Tylenol and Deafness neurosensory - a phase IV clinical study of FDA data
Deafness neurosensory is found among people who take Tylenol, especially for people who are female, 60+ old, have been taking the drug for < 1 month.
The phase IV clinical study analyzes which people take Tylenol and have Deafness neurosensory. It is created by eHealthMe based on reports of 185,254 people who have side effects when taking Tylenol from the FDA, and is updated regularly. You can use the study as a second opinion to make health care decisions.
Phase IV trials are used to detect adverse drug outcomes and monitor drug effectiveness in the real world. With medical big data and AI algorithms, eHealthMe is running millions of phase IV trials and makes the results available to the public. Our original studies have been referenced on 600+ medical publications including The Lancet, Mayo Clinic Proceedings, and Nature.
185,254 people reported to have side effects when taking Tylenol.
Among them, 379 people (0.2%) have Deafness neurosensory.
What is Tylenol?
Tylenol has active ingredients of acetaminophen. It is often used in pain. eHealthMe is studying from 189,583 Tylenol users for its effectiveness, alternative drugs and more.
What is Deafness neurosensory?
Deafness neurosensory is found to be associated with 1,422 drugs and 869 conditions by eHealthMe.
Number of Tylenol and Deafness neurosensory reports submitted per year:
Time on Tylenol when people have Deafness neurosensory *:
Gender of people who have Deafness neurosensory when taking Tylenol*:
Age of people who have Deafness neurosensory when taking Tylenol *:
Common drugs people take besides Tylenol *:
Common side effects people have besides Deafness neurosensory *:
Common conditions people have *:
* Approximation only. Some reports may have incomplete information.
Do you take Tylenol and have Deafness neurosensory?Check whether Deafness neurosensory is associated with a drug or a condition
How to use the study?
You can discuss the study with your doctor, to ensure that all drug risks and benefits are fully discussed and understood.
How severe was Deafness neurosensory and when was it recovered:
Expand to all the drugs that have ingredients of acetaminophen:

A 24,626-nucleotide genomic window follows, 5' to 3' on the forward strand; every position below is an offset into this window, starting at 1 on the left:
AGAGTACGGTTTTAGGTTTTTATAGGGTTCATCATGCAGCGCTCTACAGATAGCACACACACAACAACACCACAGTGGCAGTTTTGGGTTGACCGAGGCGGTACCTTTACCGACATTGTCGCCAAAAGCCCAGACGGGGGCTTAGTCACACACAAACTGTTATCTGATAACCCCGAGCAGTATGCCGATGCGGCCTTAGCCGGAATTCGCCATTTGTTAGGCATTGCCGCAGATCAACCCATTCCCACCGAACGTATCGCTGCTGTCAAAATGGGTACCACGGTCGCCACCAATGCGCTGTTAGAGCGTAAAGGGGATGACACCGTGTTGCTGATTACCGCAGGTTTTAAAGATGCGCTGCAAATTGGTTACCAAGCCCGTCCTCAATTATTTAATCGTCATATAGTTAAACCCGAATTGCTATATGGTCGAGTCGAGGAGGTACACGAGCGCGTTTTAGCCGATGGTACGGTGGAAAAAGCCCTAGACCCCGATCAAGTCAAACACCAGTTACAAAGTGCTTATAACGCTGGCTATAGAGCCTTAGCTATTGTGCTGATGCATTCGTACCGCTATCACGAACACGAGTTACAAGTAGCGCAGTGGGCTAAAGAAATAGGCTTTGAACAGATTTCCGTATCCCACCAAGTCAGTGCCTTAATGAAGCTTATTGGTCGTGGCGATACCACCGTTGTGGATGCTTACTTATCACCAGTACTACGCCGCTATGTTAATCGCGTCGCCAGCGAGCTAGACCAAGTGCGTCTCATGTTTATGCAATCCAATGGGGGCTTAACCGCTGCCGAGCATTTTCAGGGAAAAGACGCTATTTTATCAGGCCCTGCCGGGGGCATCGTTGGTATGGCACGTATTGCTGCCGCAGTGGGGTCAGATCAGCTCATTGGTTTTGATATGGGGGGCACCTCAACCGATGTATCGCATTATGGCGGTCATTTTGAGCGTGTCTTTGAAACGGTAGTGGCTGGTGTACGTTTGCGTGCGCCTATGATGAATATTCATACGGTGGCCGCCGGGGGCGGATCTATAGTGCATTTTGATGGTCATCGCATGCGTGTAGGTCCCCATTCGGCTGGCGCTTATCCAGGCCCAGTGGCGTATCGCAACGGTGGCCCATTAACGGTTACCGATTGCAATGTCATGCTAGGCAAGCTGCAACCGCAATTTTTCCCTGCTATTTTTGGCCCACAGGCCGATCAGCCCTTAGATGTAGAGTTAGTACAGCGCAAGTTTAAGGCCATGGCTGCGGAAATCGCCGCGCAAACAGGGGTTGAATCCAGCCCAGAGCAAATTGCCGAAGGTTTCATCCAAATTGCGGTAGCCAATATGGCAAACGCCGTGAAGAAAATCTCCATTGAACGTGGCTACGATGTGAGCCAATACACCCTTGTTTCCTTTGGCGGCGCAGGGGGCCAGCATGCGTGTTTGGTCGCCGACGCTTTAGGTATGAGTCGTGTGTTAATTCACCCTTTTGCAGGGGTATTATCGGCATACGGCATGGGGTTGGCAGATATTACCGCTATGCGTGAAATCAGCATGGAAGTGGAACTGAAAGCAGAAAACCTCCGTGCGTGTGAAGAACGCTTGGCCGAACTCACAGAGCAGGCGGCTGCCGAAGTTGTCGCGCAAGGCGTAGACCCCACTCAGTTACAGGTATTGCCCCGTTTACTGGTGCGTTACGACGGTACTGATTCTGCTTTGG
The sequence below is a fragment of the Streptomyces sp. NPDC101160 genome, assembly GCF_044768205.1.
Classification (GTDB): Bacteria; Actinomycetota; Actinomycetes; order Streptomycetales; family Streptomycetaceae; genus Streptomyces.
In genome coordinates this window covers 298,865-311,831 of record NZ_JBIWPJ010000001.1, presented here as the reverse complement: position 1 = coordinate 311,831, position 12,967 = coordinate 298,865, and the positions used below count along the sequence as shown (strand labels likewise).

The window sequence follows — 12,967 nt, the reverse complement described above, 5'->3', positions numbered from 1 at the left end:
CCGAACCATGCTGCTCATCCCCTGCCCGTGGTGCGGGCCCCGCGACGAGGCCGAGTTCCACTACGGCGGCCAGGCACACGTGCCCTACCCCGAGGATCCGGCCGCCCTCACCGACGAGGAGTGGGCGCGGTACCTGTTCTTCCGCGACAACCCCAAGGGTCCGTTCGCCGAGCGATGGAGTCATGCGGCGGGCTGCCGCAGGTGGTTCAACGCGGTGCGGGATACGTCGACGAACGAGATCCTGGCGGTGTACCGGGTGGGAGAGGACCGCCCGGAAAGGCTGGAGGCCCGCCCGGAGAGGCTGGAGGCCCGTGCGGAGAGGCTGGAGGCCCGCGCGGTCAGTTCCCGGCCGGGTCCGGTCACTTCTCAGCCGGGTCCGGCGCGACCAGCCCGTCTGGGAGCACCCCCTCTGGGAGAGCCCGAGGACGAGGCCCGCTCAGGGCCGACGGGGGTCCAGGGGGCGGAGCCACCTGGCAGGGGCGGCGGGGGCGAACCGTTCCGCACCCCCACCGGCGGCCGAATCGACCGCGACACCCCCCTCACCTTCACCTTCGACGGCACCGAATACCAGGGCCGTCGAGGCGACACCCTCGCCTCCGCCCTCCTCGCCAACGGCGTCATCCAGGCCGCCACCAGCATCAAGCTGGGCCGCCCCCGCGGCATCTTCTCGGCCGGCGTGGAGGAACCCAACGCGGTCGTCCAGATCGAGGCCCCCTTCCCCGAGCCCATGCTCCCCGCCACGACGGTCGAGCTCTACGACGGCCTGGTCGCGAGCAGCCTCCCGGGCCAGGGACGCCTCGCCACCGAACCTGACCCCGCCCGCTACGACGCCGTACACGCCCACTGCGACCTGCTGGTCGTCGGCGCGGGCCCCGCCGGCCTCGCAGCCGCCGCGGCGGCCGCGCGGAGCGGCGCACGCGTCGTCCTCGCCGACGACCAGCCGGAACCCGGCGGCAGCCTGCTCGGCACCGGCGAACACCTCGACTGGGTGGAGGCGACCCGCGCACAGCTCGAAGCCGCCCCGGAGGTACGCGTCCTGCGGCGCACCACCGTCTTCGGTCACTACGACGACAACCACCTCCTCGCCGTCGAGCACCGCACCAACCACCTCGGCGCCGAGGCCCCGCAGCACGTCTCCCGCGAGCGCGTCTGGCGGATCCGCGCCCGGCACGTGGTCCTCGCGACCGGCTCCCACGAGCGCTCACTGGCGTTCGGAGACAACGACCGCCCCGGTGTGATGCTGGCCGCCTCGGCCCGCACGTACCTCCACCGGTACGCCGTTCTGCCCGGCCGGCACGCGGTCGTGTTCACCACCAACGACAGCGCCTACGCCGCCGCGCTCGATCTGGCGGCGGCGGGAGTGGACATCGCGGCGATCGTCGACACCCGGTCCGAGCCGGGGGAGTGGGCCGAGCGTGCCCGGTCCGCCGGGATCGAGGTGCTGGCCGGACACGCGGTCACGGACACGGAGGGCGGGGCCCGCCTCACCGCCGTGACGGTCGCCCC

Alternative drugs to, pros and cons of Tylenol:
- Tylenol (189,583 reports)
Common Tylenol side effects:
- Fatigue (feeling of tiredness): 19,344 reports
- Drug ineffective: 18,707 reports
- Pain: 16,419 reports
- Headache (pain in head): 15,040 reports
- Diarrhea: 13,399 reports
- Breathing difficulty: 12,950 reports
- Joint pain: 11,757 reports
- Weakness: 11,540 reports
Browse all side effects of Tylenol:a b c d e f g h i j k l m n o p q r s t u v w x y z
Deafness neurosensory treatments and more:
- Deafness neurosensory (4,111 reports)
COVID vaccines that are related to Deafness neurosensory:
- Deafness neurosensory in Moderna COVID Vaccine
- Deafness neurosensory in Pfizer BioNTech Covid Vaccine
- Deafness neurosensory in Johnson and Johnson Covid Vaccine
Common drugs associated with Deafness neurosensory:
- Prednisone: 436 reports
- Methotrexate: 435 reports
- Tylenol: 379 reports
- Gabapentin: 344 reports
- Enbrel: 344 reports
- Celebrex: 341 reports
- Oxycontin: 318 reports
- Fosamax: 312 reports
- Nasonex: 307 reports
- Sulfasalazine: 301 reports
All the drugs that are associated with Deafness neurosensory:
- Deafness neurosensory (1,422 drugs)
Common conditions associated with Deafness neurosensory:
- Rheumatoid arthritis: 432 reports
- Osteoporosis: 284 reports
- Pain: 261 reports
- Arthritis: 248 reports
- High blood pressure: 161 reports
- Sleep disorder: 148 reports
All the conditions that are associated with Deafness neurosensory:
- Deafness neurosensory (869 conditions)
How the study uses the data?
The study uses data from the FDA. It is based on acetaminophen (the active ingredients of Tylenol) and Tylenol (the brand name). Other drugs that have the same active ingredients (e.g. generic drugs) are not considered. Dosage of drugs is not considered in the study.
Who is eHealthMe?
With medical big data and proven AI algorithms, eHealthMe provides a platform for everyone to run phase IV clinical trials. We study millions of patients and 5,000 more each day. Results of our real-world drug study have been referenced on 600+ medical publications, including The Lancet, Mayo Clinic Proceedings, and Nature. Our analysis results are available to researchers, health care professionals, patients (testimonials), and software developers (open API).
WARNING, DISCLAIMER, USE FOR PUBLICATION
WARNING: Please DO NOT STOP MEDICATIONS without first consulting a physician since doing so could be hazardous to your health.
DISCLAIMER: All material available on eHealthMe.com is for informational purposes only, and is not a substitute for medical advice, diagnosis, or treatment provided by a qualified healthcare provider. All information is observation-only. Our phase IV clinical studies alone cannot establish cause-effect relationship. Different individuals may respond to medication in different ways. Every effort has been made to ensure that all information is accurate, up-to-date, and complete, but no guarantee is made to that effect. The use of the eHealthMe site and its content is at your own risk.
If you use this eHealthMe study on publication, please acknowledge it with a citation: study title, URL, accessed date.
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